POP REVIEW : Manic Street Preachers: Politely Punk

The Welsh band Manic Street Preachers wants to be the angry young punks of the '90s. But at the Whisky on Tuesday the quartet only looked and sounded ticked off about having missed out on being angry young punks in the late '70s, when it meant something.

It certainly didn't seem to mean much Tuesday. Despite all the bellowed, anarchic rhetoric and retro-Clash riffing of such songs as "Motown Junk" and "Slash N' Burn"--and despite stories of the band's having sparked a student riot at a show in England--the Preachers seemed neither revolutionary point men nor anti-authoritarian brats. Not once did singer-guitarist James Dean Bradfield's Joe Strummer-like stance incite anything more than memories, nor did bassist Richey Edwards' Sid Vicious act seem the least bit, well, vicious.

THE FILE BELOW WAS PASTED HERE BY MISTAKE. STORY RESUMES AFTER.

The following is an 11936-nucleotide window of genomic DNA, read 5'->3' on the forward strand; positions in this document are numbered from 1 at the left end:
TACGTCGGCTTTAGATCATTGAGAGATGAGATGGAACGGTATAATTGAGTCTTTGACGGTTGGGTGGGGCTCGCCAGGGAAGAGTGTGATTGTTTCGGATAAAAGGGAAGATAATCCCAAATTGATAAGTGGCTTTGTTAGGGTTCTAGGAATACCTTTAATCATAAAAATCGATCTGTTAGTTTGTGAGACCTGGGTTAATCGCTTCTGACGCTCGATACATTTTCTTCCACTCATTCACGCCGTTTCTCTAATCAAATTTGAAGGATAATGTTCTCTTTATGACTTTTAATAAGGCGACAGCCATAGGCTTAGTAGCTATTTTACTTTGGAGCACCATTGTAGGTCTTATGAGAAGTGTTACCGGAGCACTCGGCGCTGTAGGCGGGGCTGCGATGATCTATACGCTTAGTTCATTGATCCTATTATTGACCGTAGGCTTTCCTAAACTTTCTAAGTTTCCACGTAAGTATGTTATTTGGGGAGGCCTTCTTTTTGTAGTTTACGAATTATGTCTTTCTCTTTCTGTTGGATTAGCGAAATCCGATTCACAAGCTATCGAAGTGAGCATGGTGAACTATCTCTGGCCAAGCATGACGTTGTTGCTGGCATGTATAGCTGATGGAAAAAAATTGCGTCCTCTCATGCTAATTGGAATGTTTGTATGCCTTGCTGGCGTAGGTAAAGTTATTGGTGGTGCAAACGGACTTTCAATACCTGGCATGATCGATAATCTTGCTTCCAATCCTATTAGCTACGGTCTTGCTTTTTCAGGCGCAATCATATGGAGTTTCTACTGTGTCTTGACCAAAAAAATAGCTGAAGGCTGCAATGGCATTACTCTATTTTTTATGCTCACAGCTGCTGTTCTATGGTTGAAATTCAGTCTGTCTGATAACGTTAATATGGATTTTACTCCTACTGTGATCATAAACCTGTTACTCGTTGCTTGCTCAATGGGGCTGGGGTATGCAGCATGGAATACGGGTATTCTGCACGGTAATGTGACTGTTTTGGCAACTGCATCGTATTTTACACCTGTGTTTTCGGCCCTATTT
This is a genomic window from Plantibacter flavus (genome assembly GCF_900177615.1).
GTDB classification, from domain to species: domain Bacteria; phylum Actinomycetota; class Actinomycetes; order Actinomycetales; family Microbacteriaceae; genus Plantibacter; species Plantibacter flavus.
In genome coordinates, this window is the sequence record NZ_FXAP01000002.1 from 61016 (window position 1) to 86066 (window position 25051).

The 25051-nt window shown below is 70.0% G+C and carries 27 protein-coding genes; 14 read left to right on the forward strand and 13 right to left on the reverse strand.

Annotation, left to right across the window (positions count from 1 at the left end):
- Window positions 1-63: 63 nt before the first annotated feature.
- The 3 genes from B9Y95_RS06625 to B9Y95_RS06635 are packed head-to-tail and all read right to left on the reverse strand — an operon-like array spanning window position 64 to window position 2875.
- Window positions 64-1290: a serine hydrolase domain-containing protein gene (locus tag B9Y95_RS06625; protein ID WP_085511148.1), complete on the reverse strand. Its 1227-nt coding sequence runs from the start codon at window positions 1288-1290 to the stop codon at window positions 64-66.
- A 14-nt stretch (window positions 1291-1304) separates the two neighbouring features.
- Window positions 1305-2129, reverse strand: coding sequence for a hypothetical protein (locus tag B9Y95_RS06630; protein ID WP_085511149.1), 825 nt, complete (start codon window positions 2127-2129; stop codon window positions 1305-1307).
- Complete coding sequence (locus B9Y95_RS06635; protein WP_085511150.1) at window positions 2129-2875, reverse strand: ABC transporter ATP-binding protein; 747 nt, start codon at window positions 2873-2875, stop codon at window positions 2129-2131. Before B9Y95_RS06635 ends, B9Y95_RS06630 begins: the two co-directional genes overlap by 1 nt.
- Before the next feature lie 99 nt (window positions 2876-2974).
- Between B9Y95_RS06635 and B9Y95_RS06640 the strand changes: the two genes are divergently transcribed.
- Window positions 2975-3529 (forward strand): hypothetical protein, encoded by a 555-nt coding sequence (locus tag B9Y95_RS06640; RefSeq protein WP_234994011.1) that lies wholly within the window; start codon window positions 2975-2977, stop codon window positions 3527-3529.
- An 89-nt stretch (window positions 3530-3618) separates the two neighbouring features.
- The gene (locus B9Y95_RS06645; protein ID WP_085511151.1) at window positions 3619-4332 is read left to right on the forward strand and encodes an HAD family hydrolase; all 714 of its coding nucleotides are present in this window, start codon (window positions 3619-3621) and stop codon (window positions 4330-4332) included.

At one point a fan got on stage and danced a bit before meekly returning to the floor. In the good old days, the band would have slammed him off the stage--or vice versa. Polite punks? As oxymoronic as it sounds, that was the case.

The only triumph came at the end of the short set, when Edwards emptied out a couple of pillows on the crowd and the club eerily filled with floating feathers. Then again, real punks would have thrown tar first.

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